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Planning Retirement Online

Who to Complain to

It can sometimes be difficult to decide who it's best to complain to, especially if our first complaint has got nowhere and we want to escalate it to someone else. In fact, there are numerous routes we can go down but it's a case of knowing the best and most effective in any given situation that is the problem.

Of course, if we are complaining about something that is happening at the time, such as poor service in a store or a restaurant or from a call centre if you're phoning, then we complain to the person we are dealing with and who is not providing the service. If we go about it properly (for some thoughts on this, read the How to Complain page in the Guide) then in most circumstances they will rectify the situation. If they can't or won't then the next step is to ask to see or speak to the manager. If the manager fails to meet our expectations then we need to think about who to approach next and there are some thoughts below.

If we're complaining about something that has already occurred then we'll probably go to the customer service department which, these days, will probably be a call centre. If the contact in customer services doesn't resolve the issue then we'll almost certainly ask to speak to their manager, as described above. It's when the manager also fails to meet our expectations that we need to decide to whom we are going to direct our complaint. We want to spend the least time on it, with the minimum hassle and maximum reward, so directing our complaint to the right place is important.

Here are some of the options that are available:

1. Most reputable organisations have a recognised complaints or disputes procedure. It may be that when we speak to a manager he or she will instigate the procedure. If this is the case we should be patient and wait for the results. If we are still not satisfied it is worth saying at this point that we have decided to take our complaint to a higher authority. This in itself may be sufficient to get them to take it seriously. Threatening to write to the Managing Director or Chief executive will often have the desired effect.

2. If we still don't get satisfaction, however, we will need to take our complaint upwards. We can ask the organisation concerned who is their relevant independent ombudsman or adjudicator. There is also information on this at the How To Complain website. Alternatively, we can go to our local Citizens' Advice Bureau or Trading Standards Office for advice. Some ombudsmen or executive agencies such as Oftel or Ofgem will take up complaints for us.Complaining for Justice: Knowing Your Rights as a Consumer and How to Get Even Not Mad

3. If we are complaining to shops or restaurants, for example, it may be that the best body to complain to is the local council from whom they may lease the premises or to whom they are licensed.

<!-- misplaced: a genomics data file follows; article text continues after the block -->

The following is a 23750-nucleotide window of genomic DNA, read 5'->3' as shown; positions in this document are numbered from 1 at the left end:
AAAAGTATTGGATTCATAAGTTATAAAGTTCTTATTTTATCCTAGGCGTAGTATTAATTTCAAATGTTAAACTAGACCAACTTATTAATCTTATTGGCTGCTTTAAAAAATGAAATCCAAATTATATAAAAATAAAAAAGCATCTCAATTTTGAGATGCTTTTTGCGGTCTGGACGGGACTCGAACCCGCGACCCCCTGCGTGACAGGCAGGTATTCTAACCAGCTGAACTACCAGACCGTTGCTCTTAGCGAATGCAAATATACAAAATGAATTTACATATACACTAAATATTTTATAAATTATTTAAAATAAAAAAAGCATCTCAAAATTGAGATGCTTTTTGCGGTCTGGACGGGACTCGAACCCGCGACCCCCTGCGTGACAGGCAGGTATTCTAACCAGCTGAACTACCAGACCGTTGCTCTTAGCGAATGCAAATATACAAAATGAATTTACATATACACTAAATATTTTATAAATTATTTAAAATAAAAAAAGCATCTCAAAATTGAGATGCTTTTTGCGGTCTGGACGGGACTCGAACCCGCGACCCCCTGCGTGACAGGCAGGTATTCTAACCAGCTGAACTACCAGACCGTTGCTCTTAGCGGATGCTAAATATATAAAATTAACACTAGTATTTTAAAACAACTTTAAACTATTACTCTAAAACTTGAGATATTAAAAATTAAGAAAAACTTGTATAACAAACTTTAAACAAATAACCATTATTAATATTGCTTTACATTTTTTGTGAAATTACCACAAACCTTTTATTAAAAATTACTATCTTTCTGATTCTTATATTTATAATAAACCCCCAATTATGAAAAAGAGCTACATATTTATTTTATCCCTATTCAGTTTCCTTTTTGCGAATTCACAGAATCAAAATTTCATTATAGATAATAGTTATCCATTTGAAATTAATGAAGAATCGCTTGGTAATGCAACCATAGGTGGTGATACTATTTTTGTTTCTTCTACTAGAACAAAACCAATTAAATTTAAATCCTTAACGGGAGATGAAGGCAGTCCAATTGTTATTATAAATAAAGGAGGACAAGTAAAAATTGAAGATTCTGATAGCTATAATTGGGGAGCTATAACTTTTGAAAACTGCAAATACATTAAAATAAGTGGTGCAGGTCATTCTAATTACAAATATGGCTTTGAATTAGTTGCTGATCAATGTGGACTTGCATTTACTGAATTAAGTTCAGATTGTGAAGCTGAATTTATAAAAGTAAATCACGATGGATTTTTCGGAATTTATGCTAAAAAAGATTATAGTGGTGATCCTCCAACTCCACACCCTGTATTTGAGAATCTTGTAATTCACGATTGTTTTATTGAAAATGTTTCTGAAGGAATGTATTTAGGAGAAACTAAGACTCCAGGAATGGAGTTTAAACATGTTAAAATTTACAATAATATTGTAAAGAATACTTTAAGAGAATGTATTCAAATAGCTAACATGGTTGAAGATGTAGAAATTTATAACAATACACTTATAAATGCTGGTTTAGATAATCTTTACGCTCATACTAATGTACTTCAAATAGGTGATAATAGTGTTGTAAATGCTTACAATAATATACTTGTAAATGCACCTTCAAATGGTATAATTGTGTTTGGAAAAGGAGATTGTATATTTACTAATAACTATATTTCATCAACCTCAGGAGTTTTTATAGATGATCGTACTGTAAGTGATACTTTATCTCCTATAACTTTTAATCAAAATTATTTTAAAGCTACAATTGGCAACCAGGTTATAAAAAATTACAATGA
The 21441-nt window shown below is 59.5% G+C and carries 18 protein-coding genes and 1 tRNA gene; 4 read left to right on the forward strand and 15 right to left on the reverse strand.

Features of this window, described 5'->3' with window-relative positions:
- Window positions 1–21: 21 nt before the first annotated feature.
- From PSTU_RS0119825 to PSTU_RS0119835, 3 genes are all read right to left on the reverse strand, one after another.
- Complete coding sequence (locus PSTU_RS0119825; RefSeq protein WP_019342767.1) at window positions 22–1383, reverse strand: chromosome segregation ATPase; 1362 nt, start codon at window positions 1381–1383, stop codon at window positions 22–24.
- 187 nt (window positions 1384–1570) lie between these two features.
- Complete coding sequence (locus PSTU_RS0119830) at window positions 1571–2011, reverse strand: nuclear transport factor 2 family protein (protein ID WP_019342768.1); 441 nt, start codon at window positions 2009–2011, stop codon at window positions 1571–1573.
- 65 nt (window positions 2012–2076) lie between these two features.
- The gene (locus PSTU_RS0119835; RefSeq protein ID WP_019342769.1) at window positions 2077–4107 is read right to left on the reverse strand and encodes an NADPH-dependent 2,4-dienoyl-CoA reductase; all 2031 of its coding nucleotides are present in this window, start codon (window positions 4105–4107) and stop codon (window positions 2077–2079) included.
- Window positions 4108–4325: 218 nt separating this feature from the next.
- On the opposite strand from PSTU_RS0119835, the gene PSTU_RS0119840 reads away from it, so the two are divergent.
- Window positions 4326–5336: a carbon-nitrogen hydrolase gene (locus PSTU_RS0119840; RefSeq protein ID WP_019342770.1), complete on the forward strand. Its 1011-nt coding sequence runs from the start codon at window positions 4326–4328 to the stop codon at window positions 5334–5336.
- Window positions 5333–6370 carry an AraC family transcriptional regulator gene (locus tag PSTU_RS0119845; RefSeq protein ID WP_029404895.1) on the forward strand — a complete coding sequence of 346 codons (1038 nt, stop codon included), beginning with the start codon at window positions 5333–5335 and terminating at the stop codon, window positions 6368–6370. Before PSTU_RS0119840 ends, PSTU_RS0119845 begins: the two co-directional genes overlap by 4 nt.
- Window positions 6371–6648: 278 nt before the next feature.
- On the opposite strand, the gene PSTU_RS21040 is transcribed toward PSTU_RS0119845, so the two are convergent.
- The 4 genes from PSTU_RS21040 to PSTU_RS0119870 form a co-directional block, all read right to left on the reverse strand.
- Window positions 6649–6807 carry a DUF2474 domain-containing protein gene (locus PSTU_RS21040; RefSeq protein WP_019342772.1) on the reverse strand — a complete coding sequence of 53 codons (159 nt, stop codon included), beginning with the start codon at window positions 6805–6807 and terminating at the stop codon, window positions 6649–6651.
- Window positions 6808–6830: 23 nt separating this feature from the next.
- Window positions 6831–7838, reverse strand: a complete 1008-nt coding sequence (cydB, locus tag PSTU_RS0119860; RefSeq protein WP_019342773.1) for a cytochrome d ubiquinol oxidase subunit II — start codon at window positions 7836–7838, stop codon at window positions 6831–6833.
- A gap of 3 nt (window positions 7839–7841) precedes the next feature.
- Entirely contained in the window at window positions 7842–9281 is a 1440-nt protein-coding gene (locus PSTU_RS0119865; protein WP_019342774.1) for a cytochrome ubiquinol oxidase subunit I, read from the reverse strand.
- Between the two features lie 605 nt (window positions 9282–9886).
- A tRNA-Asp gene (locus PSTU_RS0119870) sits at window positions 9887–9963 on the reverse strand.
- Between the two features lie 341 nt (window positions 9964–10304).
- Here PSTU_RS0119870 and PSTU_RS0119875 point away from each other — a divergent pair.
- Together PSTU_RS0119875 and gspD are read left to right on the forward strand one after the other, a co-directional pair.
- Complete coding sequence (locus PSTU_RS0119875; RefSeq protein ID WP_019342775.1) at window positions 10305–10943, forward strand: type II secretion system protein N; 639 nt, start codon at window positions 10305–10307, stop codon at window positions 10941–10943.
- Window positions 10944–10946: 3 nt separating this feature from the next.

4. Finally, if all else fails, we may need to instigate legal proceedings. This may mean going to the small claims court or seeking arbitration. Go to How To Complain for advice or look on the Office of Fair Trading website.

5 If we really don't seem to be making any progress, then we can go to Gov.uk and contact them by phone or email through the website. Alternatively, if it's a trader with whom we have the dispute, they may belong to a trade body or be accredited to a scheme such as TrustMark or LAATSN (the local trader scheme). If so, contact them and they will have a clear complaints process that we can follow.

Guide to Complaining links

Complaining can, at worst, be a very time-consuming business. What starts off as a simple complaint can, if we don't get satisfaction quickly, turn into a marathon. Some organisations recognise this and delay things deliberately so that we lose the will and the patience to carry on.

If we feel that we have a genuine complaint we should not be put off unless we really cannot afford the time that it takes. We don't need to be grumpy old people to get what we feel we should be getting from an organisation. On the other hand, let's not become grumpy old people for the sake of it.

So read the rest of the Guide to find out how to be as effective as possible when the need arises to assert your rights as a consumer. If you have any hints or tips that you would like to share in order to make us all better at complaining, please do so through the feedback form or by going to our Forum.

This Guide is written by Retirement Specialist Dave Sinclair supported by members of the LaterLife team. As well as writing on retirement matters Dave is Training Director at LaterLife and responsible for the content and continuous improvement of LaterLife's Retirement Courses.
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